In contention for an overall SuperTour podium for 2013/2014, he spoke with his coaches Eric Pepper and Dan Weiland about whether he should finish out the season in Alaska.
“That was kind of the point in which I was like, yeah I want to go to Spring Series because this is what I do at the end of every year — it’s fun, it’s the end-of-the-season races you get to be with all the people you’ve been racing with all year and have a good time afterwards,” Ellefson said. “Then I kind of had to get out of that mentality and think about whether it actually made sense.”
If he wasn’t planning on racing next season and wasn’t concerned with improving his SuperTour standing or International Ski Federation (FIS) point profile, it didn’t. And so he made his decision, and now it was time to get to another line of work.
The Whiskey Man
“… I am a current 10th Mountain soldier who has multiple deployments to Afghanistan and I am extremely proud to contribute to your endeavor. You have paid tribute to the soldiers that have come before and forever persevered their legacy. Thank you and CLIMB TO GLORY!” — Ben Coon, a current 10th Mountain soldier based out of Fort Drum, N.Y., in an email to 10th Mountain Whiskey & Spirit Company. According to The Bourbon Review, Coon will probably be amongst the first to enjoy one of the original batches once they’re released this summer or fall.
After stepping back from skiing this spring, Ellefson took a job overseeing the property management and service department at his friend’s masonry company, Avignon Stone and Outdoor Living in Vail.
His days were long — often 7 to 7 — but Ellefson had an end in sight. He was already a partial partner with Christian Avignon, the owner, and Ryan Thompson, one of Ellefson’s high-school soccer coaches, but not in the masonry business.
Avignon and Thompson, who owns the West Side Cafe in Vail, had been working on creating a craft distillery — the 10th Mountain Whiskey & Spirit Company — for the last two years. The business was homegrown, promising locally sourced whiskey and bearing the name of the 10th Mountain Division, of which Avignon’s grandfather Fred Vetter was a medic in during the 1940s. At the time, the U.S. Army trained at Camp Hale, about 30 minutes away from Vail.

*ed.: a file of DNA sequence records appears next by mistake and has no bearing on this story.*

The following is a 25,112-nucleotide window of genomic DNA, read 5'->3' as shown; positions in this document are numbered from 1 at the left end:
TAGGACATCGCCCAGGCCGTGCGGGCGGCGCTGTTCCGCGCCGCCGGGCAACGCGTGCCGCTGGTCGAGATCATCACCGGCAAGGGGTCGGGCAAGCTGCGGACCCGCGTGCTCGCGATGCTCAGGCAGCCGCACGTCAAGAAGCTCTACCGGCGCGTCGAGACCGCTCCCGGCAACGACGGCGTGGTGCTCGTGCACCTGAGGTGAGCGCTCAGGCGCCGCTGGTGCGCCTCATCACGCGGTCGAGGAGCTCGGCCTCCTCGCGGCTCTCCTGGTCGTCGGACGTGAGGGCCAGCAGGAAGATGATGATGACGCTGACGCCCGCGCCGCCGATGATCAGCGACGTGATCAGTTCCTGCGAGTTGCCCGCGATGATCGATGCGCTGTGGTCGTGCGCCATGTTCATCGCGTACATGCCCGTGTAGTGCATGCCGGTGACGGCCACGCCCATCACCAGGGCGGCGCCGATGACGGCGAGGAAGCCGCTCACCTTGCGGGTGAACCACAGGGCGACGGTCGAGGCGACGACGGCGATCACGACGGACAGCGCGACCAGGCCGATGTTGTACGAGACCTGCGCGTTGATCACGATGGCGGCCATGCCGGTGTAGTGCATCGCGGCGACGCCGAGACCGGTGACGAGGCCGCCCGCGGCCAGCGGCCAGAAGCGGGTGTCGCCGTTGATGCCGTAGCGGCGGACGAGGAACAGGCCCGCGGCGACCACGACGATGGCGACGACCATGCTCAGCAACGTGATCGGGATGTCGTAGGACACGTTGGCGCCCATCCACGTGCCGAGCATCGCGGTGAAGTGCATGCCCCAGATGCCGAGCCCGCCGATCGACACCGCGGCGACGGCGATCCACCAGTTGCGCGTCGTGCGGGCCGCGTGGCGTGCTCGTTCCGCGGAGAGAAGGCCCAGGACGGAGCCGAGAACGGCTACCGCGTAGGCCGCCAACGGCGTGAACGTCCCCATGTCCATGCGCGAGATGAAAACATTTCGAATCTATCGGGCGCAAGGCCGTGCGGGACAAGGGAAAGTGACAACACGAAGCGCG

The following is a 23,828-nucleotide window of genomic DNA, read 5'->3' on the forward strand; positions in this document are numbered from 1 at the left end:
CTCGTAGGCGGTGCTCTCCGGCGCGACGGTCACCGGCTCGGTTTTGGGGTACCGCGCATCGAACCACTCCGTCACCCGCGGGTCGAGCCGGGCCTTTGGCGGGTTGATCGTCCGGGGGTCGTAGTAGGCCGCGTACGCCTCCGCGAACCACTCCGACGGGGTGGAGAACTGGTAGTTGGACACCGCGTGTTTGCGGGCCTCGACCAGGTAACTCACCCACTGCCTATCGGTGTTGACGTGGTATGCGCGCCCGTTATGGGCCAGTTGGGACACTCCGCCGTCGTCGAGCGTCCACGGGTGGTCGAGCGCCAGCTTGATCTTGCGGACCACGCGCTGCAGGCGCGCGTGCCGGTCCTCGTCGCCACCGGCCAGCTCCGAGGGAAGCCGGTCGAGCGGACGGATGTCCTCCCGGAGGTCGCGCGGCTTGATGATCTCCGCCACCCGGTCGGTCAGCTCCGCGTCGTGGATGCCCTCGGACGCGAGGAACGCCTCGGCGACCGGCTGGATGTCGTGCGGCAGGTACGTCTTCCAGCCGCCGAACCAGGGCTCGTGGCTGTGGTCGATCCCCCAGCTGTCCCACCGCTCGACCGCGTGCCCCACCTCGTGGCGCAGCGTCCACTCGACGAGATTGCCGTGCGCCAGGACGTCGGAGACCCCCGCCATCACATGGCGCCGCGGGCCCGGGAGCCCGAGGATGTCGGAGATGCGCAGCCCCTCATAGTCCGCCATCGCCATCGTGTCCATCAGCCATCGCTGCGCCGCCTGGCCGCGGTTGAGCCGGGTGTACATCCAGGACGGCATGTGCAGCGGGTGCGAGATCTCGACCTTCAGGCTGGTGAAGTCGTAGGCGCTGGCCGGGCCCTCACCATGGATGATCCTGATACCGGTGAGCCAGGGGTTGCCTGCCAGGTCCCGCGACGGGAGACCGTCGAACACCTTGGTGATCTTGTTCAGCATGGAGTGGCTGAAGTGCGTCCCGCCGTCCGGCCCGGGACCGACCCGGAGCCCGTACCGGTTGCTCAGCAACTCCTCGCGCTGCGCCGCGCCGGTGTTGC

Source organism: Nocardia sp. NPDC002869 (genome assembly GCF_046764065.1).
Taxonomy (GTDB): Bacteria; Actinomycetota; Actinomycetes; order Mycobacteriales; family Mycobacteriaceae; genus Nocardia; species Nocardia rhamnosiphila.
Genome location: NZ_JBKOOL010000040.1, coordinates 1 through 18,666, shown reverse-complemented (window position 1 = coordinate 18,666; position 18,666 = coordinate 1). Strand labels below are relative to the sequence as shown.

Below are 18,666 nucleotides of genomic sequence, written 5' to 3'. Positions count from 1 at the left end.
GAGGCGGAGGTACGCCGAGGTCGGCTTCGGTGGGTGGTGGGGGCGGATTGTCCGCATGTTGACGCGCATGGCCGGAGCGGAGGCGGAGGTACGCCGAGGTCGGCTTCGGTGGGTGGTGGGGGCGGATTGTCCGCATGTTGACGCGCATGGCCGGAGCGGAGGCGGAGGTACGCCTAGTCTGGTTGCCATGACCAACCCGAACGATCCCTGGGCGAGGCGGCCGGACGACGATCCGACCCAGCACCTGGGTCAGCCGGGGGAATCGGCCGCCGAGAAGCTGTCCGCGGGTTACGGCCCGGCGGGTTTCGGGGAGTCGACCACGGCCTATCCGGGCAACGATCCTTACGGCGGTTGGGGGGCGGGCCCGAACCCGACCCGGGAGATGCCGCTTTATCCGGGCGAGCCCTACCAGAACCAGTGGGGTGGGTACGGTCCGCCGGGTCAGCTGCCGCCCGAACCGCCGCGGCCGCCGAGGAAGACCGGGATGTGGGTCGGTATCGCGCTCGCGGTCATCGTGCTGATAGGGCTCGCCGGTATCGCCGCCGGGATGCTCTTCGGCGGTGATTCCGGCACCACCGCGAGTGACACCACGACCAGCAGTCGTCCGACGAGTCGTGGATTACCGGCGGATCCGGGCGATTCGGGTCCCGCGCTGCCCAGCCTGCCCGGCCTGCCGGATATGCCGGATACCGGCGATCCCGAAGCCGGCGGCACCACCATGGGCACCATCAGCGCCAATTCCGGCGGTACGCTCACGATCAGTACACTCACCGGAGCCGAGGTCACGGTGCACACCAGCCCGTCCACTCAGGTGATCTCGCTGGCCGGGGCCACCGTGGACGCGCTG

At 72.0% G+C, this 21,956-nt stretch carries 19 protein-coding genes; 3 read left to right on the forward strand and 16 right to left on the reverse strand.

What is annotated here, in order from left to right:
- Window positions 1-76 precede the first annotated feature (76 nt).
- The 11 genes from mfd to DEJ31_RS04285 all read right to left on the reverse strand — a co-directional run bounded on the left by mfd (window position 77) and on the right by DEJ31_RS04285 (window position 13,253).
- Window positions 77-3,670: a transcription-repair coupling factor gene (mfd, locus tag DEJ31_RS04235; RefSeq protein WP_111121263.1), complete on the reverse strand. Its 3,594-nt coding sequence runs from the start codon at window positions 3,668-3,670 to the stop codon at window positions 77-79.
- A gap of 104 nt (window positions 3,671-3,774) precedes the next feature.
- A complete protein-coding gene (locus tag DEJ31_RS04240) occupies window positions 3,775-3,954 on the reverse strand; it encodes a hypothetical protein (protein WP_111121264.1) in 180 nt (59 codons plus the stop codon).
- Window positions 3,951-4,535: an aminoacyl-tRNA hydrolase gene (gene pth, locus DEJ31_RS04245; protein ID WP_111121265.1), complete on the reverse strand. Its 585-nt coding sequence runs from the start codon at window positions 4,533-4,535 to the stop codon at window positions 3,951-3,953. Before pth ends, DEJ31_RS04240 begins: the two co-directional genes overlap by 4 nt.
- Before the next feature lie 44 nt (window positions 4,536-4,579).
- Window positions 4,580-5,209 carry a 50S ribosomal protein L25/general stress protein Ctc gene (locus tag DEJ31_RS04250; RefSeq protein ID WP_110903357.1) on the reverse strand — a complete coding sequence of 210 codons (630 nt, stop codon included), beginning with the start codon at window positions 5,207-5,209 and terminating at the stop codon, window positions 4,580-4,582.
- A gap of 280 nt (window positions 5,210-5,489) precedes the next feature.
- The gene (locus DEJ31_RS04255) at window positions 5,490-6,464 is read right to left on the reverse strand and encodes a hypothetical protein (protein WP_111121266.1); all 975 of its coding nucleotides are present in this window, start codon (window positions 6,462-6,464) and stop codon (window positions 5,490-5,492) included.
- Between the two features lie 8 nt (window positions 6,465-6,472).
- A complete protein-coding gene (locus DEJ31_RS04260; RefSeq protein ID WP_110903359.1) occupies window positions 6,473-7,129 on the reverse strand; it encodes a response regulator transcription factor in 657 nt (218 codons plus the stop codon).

“The patriotic men of the 10th brought diversity, courage, and hope to the Rocky Mountains when they arrived in the 1940′s to train just a few miles south of what is now Vail,” the 10th Whiskey’s website states. “They were part of the greatest generation of men, wanting to make each day count and each day better than the last. The mentality they had was strong after being shaped from the rigors of mountain warfare, their ego’s humble.
“The 10th Mountain Whiskey and Spirit Company is an extension of the mountain lifestyle, bringing together the old with the new,” the statement continued. “Generation after generation, men and women alike, all share this same passion, enjoying it for a day, a weekend, a lifetime, or somewhere in between. No matter how long it’s embraced the combination of friends, mountains, memories and spirits, bring people together like no other.”
The two founders approached Ellefson late last summer with a proposal, in full support of his racing career, letting him know they’d have a job for him at the distillery later on if he was interested. As Ellefson understood it, he would assume a range of jobs and responsibilities in the early days of the business (including social media, event planning, and merchandise design and ordering), and eventually become the tasting-room manager — “somebody who’s going to meet and greet the people and hopefully cause customers to come back and help create that brand loyalty,” according to Ellefson — at their tasting room in Vail.
The 7,000-square-foot distillery, where the alcohol is made, would be at a leased space in Gypsum, Colo., about 30 miles from Vail, and Ellefson confirmed both the tasting room and distillery were in place and planning to open mid-summer. As of now, they’re waiting on licensing and all the necessary paperwork to be approved.